When Yosef insisted that the rest of the brothers return to Canaan in peace, the brothers might very well have reasoned that there was nothing more they could have done. They may have rationalized that the best they could do at that moment was to return to Yaakov to seek his advice before they returned and tried to formulate a plan to rescue Binyamin. But to Yehuda leaving was not an option. He had no recourse but to take up the cause immediately because to him nothing else existed besides the welfare of Binyamin. Such is the power of commitment.

On March 13, 1964, a woman named Kitty Genovese was stabbed to death near her home in the Kew Gardens section of Queens, New York. The reason her case made headlines was because of the apathy of her neighbors. The New York Times article detailing the events was entitled, “Thirty-eight who saw murder but didn’t call the police”.

“For more than half an hour 38 respectable, law-abiding citizens in Queens watched… three separate attacks in Kew Gardens. Twice the chatter and the sudden glow of their bedroom lights interrupted him and frightened him off. Each time he returned... Not one person telephoned the police during the assault.”

The case became symbolic of the cold and dehumanizing effect of urban life. It seemed that nobody cared enough to bother to call, and therefore all the neighbors remained indifferent even as a woman was being killed.

The truth about the case however, is somewhat more complicated and intriguing. Two New York City psychologists4 subsequently conducted a series of studies to try to understand the “bystander problem.” They staged emergencies in different situations to see who would come forward to help. What they found was that the one factor above all else which predicted who/how many people would come forward was how many witnesses were present at the time.

For example, in one experiment a student who was alone in a room staged an epileptic fit. When there was only one person in the room next door listening, that person rushed to the student’s aid 85 percent of the time. But when the subjects thought there were four other people overhearing the seizure they came to the student’s aid only 31 percent of the time.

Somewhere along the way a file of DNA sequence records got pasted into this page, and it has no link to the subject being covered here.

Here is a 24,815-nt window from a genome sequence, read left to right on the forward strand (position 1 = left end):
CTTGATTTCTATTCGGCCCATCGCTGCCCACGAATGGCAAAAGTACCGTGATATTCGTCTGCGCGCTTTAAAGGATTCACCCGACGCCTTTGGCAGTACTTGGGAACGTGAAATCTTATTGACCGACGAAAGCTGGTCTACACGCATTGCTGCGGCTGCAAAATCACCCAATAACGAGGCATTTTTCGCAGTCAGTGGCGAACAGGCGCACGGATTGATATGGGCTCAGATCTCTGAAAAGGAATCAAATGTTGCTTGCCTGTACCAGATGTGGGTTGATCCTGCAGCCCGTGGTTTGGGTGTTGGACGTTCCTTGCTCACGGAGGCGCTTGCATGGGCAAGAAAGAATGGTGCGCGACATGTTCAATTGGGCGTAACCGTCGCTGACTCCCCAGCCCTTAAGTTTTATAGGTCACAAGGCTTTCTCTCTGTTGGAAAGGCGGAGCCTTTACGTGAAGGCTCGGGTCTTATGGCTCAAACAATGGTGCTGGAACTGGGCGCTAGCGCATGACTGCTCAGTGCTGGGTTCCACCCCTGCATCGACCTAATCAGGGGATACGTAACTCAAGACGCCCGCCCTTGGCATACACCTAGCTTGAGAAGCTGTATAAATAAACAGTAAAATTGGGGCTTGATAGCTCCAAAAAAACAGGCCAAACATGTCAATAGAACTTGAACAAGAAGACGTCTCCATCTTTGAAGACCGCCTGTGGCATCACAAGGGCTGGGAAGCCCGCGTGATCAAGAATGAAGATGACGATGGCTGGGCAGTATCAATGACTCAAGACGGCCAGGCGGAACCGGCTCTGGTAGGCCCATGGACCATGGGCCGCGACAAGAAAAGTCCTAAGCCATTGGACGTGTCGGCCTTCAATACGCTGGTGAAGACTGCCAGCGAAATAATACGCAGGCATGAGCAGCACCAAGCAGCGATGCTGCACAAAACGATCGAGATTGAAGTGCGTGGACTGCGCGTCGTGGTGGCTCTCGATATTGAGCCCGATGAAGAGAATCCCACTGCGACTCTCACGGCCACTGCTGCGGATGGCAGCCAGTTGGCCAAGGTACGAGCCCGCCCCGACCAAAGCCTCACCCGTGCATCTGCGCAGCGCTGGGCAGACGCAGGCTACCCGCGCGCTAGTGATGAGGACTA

In another experiment, people who saw smoke seeping out from under a doorway would report it 75 percent of the time when they were on their own, but only 38 percent of the time when they were in a group.

The conclusion was that when people are in a group, responsibility for acting becomes diffused. Everyone assumes that someone else will act, and if no one else does they assume that it must not really be a serious problem.

Thus, in the case of Kitty Genovese it wasn’t that no one called despite the fact that thirty-eight people heard her screams; it’s that no one called because thirty-eight people heard her screams. Had she been attacked on a lonely street and only one person would have seen, the story may have ended differently.

There is an old quip which says that the Israeli army always fights with incredible determination and gusto because they have “General Aleph Bais”. Aleph Bais, the first two letters of the Hebrew alphabet, is an acronym for the words, “Ayn b’rayra - there is no choice!” In other words, the Israelis know against whom they are fighting, and that they are always fighting defensive wars. Surrender is simply not an option; they have no recourse but to fight until the end.

There is simply no comparison between the efforts invested by one who is committed than by one who is uncommitted. One of the shortcomings of our world is that there is a general lack of commitment to ideals and values. Any successful marriage requires a great degree of patience, tolerance, and understanding. But above all there must be a sense of commitment to ensure that those other vital characteristics can be fostered.

Our personal level of Service to G-d is also bound to our level of commitment. Those aspects of Judaism to which we are not committed often fall by the wayside as soon as the invariable obstacles surface. It is only when we are fully committed that we oblige ourselves to traverse all impediments to ensure that we maintain our obligations.

The brothers all realized the severity of what was transpiring but it was only Yehuda who stepped forward to protect Binyamin because he had committed himself to his cause.

We all have far more potential and abilities than we care to believe. But we will never realize our latent greatness unless we are ready to commit ourselves to be all that we can be. If we never step forward, the tragic joke will be on us!

“Then Yehuda approached him”

“For your servant took responsibility for the youth”